Fire damages Rome’s historic 19th century ‘Iron Bridge’


A huge fire on Saturday night severely damaged Rome’s famed “Iron Bridge”, with parts of the 19th-century structure plunging into the Tiber River.

The bridge, which was opened in 1863 and whose formal name is Ponte dell’ Industria (Industry Bridge), connects the densely populated Ostiense and Portuense neighbourhoods.

Pope Pius IX attended the 1863 inauguration of the bridge, one of the last major construction works in Rome in the waning years of the papal state controlling the city, which would soon become the capital of unified Italy.

The fire broke out on the eve of elections for the next mayor, in which the main issue has been the general decay of infrastructure and public services in the Italian capital.

Romans call the 131-metre long bridge “Ponte di Ferro” (Iron Bridge), since most of Rome’s other bridges are made of stone.

Officials said there were no injuries from the fire, which was visible from afar as flames shot into the night sky.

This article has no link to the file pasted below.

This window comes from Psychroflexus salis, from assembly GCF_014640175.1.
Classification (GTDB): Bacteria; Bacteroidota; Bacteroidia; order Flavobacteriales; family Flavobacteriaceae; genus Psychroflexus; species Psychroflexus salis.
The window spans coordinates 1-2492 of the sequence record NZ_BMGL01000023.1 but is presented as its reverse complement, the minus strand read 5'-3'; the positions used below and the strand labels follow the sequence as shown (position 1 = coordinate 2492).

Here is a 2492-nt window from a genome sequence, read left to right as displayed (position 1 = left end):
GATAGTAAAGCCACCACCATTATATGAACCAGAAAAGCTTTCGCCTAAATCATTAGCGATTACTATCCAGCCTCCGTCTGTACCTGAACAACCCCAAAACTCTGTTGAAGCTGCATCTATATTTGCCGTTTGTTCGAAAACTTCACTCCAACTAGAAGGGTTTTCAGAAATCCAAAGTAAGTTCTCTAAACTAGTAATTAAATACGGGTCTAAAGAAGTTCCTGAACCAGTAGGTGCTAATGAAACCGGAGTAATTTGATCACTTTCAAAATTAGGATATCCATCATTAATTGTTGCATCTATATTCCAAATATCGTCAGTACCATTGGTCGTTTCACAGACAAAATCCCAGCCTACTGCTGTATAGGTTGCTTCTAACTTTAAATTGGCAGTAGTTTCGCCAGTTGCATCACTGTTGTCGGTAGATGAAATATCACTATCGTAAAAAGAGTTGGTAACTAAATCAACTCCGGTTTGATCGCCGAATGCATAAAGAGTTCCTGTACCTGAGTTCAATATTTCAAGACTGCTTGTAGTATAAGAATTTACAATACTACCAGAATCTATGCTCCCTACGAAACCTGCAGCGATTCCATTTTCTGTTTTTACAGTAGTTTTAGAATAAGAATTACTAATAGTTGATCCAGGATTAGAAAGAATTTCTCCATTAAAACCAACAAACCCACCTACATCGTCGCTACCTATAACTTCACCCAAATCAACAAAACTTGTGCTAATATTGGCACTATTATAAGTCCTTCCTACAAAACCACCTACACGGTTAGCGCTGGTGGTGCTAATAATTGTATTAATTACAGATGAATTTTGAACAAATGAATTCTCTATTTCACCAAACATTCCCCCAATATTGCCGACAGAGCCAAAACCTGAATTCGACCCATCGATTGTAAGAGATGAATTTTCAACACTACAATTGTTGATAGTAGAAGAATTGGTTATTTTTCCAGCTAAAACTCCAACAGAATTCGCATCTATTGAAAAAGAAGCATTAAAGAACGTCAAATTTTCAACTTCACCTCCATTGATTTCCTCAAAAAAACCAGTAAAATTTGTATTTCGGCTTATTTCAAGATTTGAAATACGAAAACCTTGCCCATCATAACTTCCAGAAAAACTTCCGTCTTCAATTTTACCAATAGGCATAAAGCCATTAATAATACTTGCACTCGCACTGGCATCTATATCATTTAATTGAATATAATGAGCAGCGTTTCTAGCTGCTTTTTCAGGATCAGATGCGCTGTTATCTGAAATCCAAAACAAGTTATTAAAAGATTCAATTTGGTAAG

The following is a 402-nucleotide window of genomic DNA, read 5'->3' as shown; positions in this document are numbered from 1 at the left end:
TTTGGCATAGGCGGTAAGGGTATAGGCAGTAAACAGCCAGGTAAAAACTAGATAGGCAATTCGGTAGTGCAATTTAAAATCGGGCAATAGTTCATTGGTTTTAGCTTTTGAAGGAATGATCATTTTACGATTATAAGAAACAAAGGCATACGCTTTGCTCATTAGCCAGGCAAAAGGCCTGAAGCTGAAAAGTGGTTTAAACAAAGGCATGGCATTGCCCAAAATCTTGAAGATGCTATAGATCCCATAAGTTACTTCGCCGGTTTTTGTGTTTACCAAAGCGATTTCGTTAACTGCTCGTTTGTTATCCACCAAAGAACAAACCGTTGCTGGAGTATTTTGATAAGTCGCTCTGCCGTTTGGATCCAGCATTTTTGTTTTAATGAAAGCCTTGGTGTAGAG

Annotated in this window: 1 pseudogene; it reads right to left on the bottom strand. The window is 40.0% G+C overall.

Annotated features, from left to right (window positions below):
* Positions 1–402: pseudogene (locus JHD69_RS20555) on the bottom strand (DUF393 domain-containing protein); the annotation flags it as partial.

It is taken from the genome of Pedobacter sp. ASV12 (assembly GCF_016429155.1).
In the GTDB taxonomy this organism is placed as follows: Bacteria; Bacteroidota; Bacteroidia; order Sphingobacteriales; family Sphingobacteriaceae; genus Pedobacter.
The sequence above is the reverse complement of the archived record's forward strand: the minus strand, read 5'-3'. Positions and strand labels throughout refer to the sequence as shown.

Media reports said it may have been started by a short circuit in shacks below the bridge. Firefighters said the blaze, which was put out during the night, was fuelled by a damaged gas pipe. Surrounding areas were left without electricity for several hours.

The bridge, used for busy road traffic between the two neighbourhoods, was closed indefinitely pending checks on its safety. A plaque at the bridge pays tribute to 10 women who were executed on it in 1944 by German SS troops occupying Rome during the latter years of World War II.

The women were punished for having occupied a bakery to feed their families in the city where war made food scarce.—AP

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